In fact, Web-Harvest itself provides a very handy XPath tester.  To see it's use, run the above script to fetch the ESPN page, and then use the left-hand pane to see the value of the "webpage" variable (also as shown above).  Now click on the magnifier icon to the right of the "[Value]" box and you'll get a pop-up window showing the text of the webpage:

Notice the "View as:" option in the top left of the pop-up.  Click here and select XML.  This will show the webpage in XML format:

This view has a couple of handy features.  First, you can use the "Pretty-Print" button at the top to reorganize and cleanup the XML for easier viewing.  Second, you'llsee a box at the bottom labeled "XPath expression."  If you type an Xpath into this box, Web-Harvest will run that XPath against the displayed XML and show the result.  For example, try typing the Xpath //div[@class="team visitor"] into the box.  This expression finds all div elements in the page that have the class "team visitor":

This matches a total of 15 div elements on this page, the first of which is the Duke entry we found above.

When an Xpath returns a list of items, we can pick items out of the list in various ways, including using an index. To pick out the first element of this list, we use (//div[@class="team visitor"])[1]. That gives us the entire block HTML for Duke that I showed earlier. If you look up there, you'll see the team name is within a <a @title="Duke"> tag. We can pull that out by extending our Xpath to say (//div[@class="team visitor"])[1]//a[@title] which essentially says "Give me all the <a> elements with a title attribute that are within the first div element with a class of team visitor". Try that out:

We've now narrowed the Xpath down to just the <a> element containing the team name. We can extract the actual name by appending the function text()to the end of our Xpath. This function returns whatever text it finds inside the element selected by the Xpath:

Here's how we'd use that same Xpath within Web-Harvest to pull out the name and save it in a variable:

You can experiment with creating the Xpaths to pull out the home team's name and the final scores of the game.


The Xpath example above works on the first element in the list of visitor team names, but what we really want to do is capture the team names and scores for all the games on the page. To do that, we will loop over each of the game sections in turn. Web-Harvest provides a processor for this called <loop>, which works about as you would imagine. It takes a list of elements and loops over them one at a time, and returns a list of the results. Here's the skeleton for looping over each of the games in turn:

The <loop> processor has two parts. The first part is a <list> of items to loop over. The second party is a <body> that will be executed for each element of the list. Each time the <body> is executed, a variable called currGame (which is specified as "item" in the <loop> tag) will be set to the current element of the list. In this case, each <body> execution just returns the current item, so the result of the loop is just the list.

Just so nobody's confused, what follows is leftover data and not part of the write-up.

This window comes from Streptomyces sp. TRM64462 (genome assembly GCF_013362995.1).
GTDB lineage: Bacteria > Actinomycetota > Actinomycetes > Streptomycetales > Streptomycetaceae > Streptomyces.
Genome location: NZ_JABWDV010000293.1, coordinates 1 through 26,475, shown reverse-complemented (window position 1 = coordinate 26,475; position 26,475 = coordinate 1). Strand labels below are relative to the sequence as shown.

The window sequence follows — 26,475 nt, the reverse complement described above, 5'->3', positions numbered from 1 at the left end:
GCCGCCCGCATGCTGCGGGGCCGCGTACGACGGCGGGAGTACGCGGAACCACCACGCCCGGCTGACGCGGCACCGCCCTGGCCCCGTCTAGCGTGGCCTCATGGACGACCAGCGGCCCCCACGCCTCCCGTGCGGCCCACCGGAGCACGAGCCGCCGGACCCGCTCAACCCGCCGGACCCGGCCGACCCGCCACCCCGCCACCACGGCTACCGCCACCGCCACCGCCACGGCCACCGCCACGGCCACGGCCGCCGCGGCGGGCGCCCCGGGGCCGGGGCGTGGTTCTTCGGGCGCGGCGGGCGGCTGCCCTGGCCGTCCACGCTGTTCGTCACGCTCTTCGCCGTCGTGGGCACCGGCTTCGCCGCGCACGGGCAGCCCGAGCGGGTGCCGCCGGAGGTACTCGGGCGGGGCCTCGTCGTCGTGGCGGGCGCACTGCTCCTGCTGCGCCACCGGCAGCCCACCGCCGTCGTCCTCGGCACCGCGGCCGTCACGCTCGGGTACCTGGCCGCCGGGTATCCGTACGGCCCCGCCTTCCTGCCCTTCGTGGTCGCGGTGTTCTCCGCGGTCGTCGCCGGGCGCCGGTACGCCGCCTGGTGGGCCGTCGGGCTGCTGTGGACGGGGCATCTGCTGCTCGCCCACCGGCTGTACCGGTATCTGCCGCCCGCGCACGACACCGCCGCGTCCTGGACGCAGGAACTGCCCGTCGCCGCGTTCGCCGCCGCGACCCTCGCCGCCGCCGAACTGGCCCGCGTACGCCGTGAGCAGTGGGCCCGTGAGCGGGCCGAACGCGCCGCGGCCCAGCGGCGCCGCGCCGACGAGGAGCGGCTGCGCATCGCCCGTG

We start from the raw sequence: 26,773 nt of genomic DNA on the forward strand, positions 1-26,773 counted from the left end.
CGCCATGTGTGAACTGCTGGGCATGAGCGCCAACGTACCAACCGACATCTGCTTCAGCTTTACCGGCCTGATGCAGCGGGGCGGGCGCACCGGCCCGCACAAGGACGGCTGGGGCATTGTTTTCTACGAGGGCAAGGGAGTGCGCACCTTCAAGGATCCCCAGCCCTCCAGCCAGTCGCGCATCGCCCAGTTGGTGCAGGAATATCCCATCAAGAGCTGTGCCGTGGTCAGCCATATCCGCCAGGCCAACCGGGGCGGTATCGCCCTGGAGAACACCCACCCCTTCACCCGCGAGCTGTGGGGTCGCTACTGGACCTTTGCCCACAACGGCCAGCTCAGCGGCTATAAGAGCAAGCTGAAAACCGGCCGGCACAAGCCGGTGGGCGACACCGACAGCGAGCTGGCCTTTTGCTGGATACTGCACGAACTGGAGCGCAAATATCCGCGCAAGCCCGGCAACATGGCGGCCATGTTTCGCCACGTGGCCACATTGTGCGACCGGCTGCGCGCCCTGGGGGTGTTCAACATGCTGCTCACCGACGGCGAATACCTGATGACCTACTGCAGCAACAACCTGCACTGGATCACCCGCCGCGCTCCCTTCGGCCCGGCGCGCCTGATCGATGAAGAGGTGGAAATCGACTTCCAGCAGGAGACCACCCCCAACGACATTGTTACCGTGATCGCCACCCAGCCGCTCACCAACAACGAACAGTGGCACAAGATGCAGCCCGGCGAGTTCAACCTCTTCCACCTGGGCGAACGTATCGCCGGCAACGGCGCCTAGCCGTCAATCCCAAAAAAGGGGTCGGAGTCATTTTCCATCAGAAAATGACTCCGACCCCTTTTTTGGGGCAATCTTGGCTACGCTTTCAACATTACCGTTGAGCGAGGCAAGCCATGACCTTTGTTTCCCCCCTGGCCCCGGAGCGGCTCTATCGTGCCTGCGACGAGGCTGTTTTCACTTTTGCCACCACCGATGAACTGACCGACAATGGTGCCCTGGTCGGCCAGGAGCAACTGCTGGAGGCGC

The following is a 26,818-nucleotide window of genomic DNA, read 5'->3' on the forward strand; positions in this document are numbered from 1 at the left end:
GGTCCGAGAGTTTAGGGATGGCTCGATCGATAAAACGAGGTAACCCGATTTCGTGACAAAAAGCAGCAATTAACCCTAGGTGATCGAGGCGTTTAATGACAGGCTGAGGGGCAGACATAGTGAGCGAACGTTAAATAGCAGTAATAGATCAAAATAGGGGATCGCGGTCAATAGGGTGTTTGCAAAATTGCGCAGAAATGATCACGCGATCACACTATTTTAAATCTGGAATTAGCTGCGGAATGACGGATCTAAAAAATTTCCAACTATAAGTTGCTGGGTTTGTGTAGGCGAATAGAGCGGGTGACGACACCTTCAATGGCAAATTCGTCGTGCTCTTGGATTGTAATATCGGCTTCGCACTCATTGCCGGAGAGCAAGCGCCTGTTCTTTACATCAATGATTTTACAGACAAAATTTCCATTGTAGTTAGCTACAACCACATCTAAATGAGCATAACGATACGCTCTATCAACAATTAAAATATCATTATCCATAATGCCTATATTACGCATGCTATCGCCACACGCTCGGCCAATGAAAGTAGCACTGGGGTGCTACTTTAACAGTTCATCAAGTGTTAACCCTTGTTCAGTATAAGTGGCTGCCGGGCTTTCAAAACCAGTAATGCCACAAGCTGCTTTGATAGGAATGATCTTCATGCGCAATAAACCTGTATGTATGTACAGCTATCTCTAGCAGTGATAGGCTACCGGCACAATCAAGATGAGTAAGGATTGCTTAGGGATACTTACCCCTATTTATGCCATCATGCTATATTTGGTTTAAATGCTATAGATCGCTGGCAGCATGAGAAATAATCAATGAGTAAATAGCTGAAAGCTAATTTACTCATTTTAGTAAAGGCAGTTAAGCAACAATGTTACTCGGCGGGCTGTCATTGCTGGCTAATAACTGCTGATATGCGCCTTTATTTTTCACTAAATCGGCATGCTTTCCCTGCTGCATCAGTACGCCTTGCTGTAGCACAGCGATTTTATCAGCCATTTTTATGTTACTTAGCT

Notice that the <list> of items is given by the Xpath "(//div[contains(@class,'final-state')])". That Xpath returns a list of div elements. There's one div element for each game on the page, and the div has the team names and scores inside of it. (The visiting team name we pulled out earlier is inside this div.)

So now, each time through the loop we need pull out the team names and scores for currGame. currGame contains a chunk of XML, so we can once again use Xpath to do this. Then we'll store each item in its own variable:

Each var-def in the body of the loop uses an Xpath expression to pull out a particular piece of the data. You might want to experiment with the Xpaths to see how each of them finds the right piece of information.

If you run this and look at the value of the loop after it is complete you'll see this:

The value of the loop is a list of all the values of the body as it is executed, and the value of each body is just the list of the values of the processors in the body (four var-def processors in this case). It all gets mashed together and you end up with a long list of team names and scores.


Format and Output

To make this more useful, let's clean up the format of the game data and write it out to a file. We can format using the <template> process that we saw last time, and to output we use the same <file> processor we used to read a file. Every time through the loop we'll add a line to the file for the game we just processed:

The ${} and ${sys.lf} are Javascript values that put a carriage-return/line-feed at the end of every line. The output file looks like this:


This tutorial should give a general idea of how Web-Harvest works and some of the basic tools it offers for scraping information out of web pages. More help can be found online at the Web-Harvest documentation as well as the Web-Harvest forums.